In the turn to a more critical and reflexive mode of research on public participation with science- related issues limited attention has been given to ‘public participation expertise’, the rise of mediators as a new category of expert, and the ‘technologies of participation’ that they assemble. Drawing on an in-depth study involving mediators of public dialogue on science and technology in the British context, this paper makes three key contributions to this emerging research area. First, it develops new understandings of public participation expertise as highly embodied and experiential in nature, defined by tensions between independence and intervention, and involving continual boundary work. Second, insights are provided into the processes of professionalisation, institutionalisation and infrastructural attachments which have led technologies of participation to become ‘locked in’ to a narrow innovation pathway centred on invited-micro public dialogue that privileges innocent citizens. Third, alternative experiments and meanings of public dialogue question the stability of these participatory technologies and point towards a more systemic perspective that better understands diverse, interconnected and co-evolving ‘ecologies of participation’. The paper ends by reflecting on, and by considering possibilities for future research on, expertise and technologies of participation, ecologies of participation, and the ways in which they are governed.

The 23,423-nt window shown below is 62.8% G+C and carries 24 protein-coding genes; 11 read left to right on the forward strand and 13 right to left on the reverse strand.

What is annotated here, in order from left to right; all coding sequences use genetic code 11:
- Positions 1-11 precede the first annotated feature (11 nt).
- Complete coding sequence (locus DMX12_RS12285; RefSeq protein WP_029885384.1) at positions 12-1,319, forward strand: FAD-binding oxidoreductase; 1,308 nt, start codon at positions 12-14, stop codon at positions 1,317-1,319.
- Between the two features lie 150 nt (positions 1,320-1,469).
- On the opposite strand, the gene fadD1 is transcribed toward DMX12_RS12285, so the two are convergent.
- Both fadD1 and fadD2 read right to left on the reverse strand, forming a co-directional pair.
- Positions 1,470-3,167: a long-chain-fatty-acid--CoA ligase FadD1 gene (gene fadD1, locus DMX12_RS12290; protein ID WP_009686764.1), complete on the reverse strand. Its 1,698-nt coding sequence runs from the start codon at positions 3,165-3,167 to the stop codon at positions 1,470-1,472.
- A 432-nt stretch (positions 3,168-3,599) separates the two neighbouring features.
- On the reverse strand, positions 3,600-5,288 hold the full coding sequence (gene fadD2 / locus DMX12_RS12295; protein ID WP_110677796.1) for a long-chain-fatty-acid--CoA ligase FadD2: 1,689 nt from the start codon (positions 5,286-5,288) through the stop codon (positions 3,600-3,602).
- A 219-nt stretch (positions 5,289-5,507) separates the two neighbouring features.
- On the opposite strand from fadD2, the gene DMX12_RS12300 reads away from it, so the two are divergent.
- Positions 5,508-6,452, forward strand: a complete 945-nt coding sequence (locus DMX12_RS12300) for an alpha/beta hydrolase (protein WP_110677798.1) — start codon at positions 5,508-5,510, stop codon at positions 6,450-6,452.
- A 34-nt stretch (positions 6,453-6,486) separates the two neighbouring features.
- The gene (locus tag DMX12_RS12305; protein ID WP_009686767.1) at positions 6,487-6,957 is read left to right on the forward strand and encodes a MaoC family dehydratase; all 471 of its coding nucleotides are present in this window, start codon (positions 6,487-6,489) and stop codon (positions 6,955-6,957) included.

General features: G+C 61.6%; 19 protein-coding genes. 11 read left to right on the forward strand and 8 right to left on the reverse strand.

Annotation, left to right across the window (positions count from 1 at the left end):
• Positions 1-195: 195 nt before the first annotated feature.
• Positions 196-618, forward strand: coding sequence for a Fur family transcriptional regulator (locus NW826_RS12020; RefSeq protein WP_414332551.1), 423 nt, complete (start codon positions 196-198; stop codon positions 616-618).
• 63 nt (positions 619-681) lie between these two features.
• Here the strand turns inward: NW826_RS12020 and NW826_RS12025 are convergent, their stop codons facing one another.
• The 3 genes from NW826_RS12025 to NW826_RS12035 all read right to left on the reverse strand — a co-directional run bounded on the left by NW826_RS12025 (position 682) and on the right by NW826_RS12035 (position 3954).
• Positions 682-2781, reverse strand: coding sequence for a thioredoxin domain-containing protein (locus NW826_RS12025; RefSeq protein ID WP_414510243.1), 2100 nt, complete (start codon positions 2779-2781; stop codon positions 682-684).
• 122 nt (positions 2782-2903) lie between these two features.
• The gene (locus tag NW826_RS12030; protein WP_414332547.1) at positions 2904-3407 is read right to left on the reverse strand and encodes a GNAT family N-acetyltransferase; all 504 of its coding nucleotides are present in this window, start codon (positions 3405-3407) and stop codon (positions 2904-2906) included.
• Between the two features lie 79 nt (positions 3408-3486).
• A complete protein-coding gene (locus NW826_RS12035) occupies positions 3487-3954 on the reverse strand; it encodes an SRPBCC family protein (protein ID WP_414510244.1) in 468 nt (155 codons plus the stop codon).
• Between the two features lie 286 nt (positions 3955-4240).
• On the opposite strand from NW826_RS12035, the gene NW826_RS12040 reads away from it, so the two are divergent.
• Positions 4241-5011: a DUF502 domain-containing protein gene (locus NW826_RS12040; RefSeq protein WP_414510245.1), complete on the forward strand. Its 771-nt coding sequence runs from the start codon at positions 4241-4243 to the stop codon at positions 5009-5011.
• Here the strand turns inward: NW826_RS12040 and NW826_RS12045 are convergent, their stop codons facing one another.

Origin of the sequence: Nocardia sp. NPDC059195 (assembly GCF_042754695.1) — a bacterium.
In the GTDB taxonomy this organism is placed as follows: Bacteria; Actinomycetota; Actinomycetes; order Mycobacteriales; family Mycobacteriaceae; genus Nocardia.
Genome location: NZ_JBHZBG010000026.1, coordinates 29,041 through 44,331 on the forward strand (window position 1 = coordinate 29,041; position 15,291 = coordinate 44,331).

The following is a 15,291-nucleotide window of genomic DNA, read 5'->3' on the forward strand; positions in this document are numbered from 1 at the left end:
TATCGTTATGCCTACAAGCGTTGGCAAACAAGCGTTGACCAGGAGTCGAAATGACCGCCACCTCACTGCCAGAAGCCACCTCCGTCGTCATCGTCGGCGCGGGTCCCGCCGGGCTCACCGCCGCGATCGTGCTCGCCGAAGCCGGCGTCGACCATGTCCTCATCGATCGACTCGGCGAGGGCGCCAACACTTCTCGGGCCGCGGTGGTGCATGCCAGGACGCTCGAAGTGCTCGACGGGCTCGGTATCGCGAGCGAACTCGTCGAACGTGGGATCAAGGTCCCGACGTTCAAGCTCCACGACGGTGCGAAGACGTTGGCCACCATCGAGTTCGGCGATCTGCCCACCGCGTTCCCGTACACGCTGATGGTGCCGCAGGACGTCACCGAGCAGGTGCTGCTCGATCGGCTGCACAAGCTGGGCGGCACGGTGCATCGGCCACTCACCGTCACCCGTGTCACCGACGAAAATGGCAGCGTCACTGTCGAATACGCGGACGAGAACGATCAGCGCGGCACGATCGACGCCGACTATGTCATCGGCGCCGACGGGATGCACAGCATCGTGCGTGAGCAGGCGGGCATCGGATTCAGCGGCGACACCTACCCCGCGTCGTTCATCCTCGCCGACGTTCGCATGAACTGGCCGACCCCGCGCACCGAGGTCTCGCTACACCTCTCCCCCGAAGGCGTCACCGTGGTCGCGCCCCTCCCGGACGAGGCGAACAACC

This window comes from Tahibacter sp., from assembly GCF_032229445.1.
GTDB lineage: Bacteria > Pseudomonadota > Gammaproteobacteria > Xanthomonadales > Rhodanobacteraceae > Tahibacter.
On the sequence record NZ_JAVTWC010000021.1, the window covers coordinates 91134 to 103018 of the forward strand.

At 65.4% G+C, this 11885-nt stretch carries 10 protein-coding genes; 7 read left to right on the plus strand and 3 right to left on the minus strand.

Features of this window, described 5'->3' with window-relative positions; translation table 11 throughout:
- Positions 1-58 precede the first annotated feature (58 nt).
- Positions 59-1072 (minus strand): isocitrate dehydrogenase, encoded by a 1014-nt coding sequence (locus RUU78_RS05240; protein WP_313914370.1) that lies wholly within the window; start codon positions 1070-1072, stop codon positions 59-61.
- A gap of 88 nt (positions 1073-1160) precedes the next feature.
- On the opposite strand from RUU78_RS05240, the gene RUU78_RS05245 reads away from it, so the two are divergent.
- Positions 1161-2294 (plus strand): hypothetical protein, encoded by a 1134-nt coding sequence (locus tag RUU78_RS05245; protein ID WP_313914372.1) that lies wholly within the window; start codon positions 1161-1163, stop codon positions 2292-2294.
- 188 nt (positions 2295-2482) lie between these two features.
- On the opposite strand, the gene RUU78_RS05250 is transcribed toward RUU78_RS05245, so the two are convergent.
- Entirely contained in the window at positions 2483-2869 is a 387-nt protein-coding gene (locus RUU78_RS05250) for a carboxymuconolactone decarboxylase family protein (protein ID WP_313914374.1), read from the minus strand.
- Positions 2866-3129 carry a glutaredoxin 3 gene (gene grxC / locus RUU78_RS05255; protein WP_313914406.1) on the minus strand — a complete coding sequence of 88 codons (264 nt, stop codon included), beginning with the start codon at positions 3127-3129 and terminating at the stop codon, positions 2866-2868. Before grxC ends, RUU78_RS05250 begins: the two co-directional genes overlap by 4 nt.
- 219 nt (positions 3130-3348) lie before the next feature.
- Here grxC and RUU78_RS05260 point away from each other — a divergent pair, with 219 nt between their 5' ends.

Chilvers, J. (2012) Expertise, Technologies and Ecologies of Participation. 3S Working Paper 2012-17. Norwich: Science, Society and Sustainability Research Group.